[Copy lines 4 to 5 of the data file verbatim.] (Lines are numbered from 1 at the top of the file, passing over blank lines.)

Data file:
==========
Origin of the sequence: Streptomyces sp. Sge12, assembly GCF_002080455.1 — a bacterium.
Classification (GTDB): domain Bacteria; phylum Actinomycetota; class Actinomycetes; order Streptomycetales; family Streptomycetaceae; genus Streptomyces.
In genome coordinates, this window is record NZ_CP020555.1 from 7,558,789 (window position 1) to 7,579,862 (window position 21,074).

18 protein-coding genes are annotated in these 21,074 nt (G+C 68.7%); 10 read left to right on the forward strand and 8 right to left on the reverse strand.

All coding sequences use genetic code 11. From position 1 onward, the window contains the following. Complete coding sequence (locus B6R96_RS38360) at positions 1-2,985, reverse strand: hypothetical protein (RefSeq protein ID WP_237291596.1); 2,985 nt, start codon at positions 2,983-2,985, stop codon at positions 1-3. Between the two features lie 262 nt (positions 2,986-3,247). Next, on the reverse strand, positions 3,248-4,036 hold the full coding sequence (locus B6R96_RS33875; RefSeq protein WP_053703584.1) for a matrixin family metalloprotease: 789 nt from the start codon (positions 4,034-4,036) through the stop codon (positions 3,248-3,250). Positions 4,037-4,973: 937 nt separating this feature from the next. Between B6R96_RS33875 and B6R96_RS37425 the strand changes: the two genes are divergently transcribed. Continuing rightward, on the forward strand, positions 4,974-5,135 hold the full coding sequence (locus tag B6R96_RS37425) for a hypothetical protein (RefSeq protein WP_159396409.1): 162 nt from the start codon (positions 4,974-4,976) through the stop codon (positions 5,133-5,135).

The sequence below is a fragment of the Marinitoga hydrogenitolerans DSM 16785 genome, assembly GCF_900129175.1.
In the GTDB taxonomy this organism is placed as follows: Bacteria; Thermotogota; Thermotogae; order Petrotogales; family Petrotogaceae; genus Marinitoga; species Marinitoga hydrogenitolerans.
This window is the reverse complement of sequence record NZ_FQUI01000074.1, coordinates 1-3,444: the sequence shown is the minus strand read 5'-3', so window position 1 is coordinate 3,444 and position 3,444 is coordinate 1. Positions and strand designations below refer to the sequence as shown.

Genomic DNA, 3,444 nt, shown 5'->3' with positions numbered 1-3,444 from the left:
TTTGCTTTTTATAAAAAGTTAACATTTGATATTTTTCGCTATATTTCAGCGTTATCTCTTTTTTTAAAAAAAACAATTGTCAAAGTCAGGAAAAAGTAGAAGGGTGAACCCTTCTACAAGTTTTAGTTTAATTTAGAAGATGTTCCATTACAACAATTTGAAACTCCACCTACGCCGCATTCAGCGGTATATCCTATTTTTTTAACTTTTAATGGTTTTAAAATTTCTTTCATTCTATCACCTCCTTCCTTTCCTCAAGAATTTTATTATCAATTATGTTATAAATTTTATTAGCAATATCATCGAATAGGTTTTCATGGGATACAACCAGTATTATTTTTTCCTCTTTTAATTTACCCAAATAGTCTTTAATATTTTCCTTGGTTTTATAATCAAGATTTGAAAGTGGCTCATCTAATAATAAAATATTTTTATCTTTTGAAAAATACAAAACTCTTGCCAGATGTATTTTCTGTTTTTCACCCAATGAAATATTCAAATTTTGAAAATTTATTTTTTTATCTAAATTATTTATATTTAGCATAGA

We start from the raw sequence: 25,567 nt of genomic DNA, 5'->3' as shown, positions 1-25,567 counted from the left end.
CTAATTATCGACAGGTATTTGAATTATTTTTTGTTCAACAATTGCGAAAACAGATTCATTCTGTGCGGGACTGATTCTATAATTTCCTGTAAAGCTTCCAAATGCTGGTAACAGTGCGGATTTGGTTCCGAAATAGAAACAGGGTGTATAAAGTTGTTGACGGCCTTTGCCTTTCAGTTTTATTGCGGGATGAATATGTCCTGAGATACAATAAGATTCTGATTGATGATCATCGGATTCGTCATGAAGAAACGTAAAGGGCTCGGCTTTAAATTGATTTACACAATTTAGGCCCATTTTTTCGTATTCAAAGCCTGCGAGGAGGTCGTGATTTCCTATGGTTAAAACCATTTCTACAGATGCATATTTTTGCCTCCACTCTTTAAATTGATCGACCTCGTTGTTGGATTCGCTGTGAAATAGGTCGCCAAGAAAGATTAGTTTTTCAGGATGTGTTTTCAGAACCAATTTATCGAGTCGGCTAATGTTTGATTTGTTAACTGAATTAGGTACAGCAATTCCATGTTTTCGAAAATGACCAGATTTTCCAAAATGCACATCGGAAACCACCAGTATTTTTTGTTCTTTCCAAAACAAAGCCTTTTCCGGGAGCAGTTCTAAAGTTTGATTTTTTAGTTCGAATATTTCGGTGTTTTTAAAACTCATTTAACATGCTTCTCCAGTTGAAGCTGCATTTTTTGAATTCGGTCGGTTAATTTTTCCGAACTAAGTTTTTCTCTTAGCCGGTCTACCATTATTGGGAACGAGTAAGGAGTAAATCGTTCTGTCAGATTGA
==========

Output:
18 protein-coding genes are annotated in these 21,074 nt (G+C 68.7%); 10 read left to right on the forward strand and 8 right to left on the reverse strand.

All coding sequences use genetic code 11. From position 1 onward, the window contains the following. Complete coding sequence (locus B6R96_RS38360) at positions 1-2,985, reverse strand: hypothetical protein (RefSeq protein ID WP_237291596.1); 2,985 nt, start codon at positions 2,983-2,985, stop codon at positions 1-3. Between the two features lie 262 nt (positions 2,986-3,247). Next, on the reverse strand, positions 3,248-4,036 hold the full coding sequence (locus B6R96_RS33875; RefSeq protein WP_053703584.1) for a matrixin family metalloprotease: 789 nt from the start codon (positions 4,034-4,036) through the stop codon (positions 3,248-3,250). Positions 4,037-4,973: 937 nt separating this feature from the next. Between B6R96_RS33875 and B6R96_RS37425 the strand changes: the two genes are divergently transcribed. Continuing rightward, on the forward strand, positions 4,974-5,135 hold the full coding sequence (locus tag B6R96_RS37425) for a hypothetical protein (RefSeq protein WP_159396409.1): 162 nt from the start codon (positions 4,974-4,976) through the stop codon (positions 5,133-5,135).